New publication by Mirjam Schindler and Geoffrey Caruso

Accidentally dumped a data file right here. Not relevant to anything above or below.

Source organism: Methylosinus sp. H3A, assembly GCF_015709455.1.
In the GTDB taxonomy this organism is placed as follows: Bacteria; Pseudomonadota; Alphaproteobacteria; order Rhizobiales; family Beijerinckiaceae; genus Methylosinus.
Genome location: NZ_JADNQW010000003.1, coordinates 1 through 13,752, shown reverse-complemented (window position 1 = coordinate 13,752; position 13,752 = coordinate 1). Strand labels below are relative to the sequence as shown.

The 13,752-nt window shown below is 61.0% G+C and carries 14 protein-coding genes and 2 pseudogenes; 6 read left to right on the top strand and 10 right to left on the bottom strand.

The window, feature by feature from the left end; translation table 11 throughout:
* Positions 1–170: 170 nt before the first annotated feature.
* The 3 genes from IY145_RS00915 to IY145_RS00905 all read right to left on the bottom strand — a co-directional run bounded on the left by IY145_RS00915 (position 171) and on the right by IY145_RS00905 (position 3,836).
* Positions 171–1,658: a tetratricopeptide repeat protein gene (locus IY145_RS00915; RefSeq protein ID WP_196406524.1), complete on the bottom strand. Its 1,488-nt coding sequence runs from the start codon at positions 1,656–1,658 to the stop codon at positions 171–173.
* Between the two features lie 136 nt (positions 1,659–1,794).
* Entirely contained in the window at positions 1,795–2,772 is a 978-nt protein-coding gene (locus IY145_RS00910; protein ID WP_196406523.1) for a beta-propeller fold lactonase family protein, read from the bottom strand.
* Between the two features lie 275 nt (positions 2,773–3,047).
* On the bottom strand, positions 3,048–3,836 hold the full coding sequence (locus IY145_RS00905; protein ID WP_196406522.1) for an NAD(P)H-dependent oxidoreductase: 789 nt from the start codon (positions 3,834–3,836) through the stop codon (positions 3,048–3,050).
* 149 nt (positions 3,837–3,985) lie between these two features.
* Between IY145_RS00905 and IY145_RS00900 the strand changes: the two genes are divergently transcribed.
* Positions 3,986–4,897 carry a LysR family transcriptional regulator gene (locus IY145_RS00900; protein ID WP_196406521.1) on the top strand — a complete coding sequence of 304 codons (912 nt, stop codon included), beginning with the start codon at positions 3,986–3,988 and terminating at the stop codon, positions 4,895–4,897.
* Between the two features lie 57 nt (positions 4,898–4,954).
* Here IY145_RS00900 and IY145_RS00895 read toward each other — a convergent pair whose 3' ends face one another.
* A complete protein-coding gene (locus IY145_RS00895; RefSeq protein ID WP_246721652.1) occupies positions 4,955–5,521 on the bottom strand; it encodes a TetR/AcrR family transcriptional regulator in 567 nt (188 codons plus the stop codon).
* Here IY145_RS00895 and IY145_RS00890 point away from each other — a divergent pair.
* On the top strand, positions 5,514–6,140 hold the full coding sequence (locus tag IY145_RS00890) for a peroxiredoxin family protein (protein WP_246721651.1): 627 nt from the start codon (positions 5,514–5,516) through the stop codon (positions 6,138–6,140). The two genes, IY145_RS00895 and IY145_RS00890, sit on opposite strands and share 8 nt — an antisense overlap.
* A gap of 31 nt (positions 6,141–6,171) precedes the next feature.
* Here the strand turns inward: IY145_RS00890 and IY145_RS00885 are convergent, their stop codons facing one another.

Air pollution is of increasing concern to urban residents and urban planners are struggling to find interventions which tackle the trade‐off between environmental, health, and economic impacts arising from this. We analyze within a spatially explicit theoretical residential choice model how different urban interventions can reduce exposure to endogenous traffic‐induced air pollution at residential locations. We model a city of fixed population size, where households are averse to localized pollution and examine how a flat commuting tax, an urban growth boundary, a cordon toll, and the optimal distance‐based tax compare to an urban scenario without any planner’s intervention. We find that an urban intervention to optimally address exposure concerns needs to achieve steep density gradients near the urban fringe and flat gradients near the center. We show the deficiencies of the alternative interventions to achieve optimal population distributions within the city and in a scenario where peoples’ aversion to pollution increases. We then discuss these interventions in light of resulting spatial patterns of exposure and spatial equity that is households’ assessment of their own exposure to air pollution relative to their responsibility for the exposure of others depending on their spatial location within the city. Our results show that, when equity is also a concern, compensations are needed from households who live in the periphery and our simulations suggest that a cordon toll can then achieve a more balanced outcome.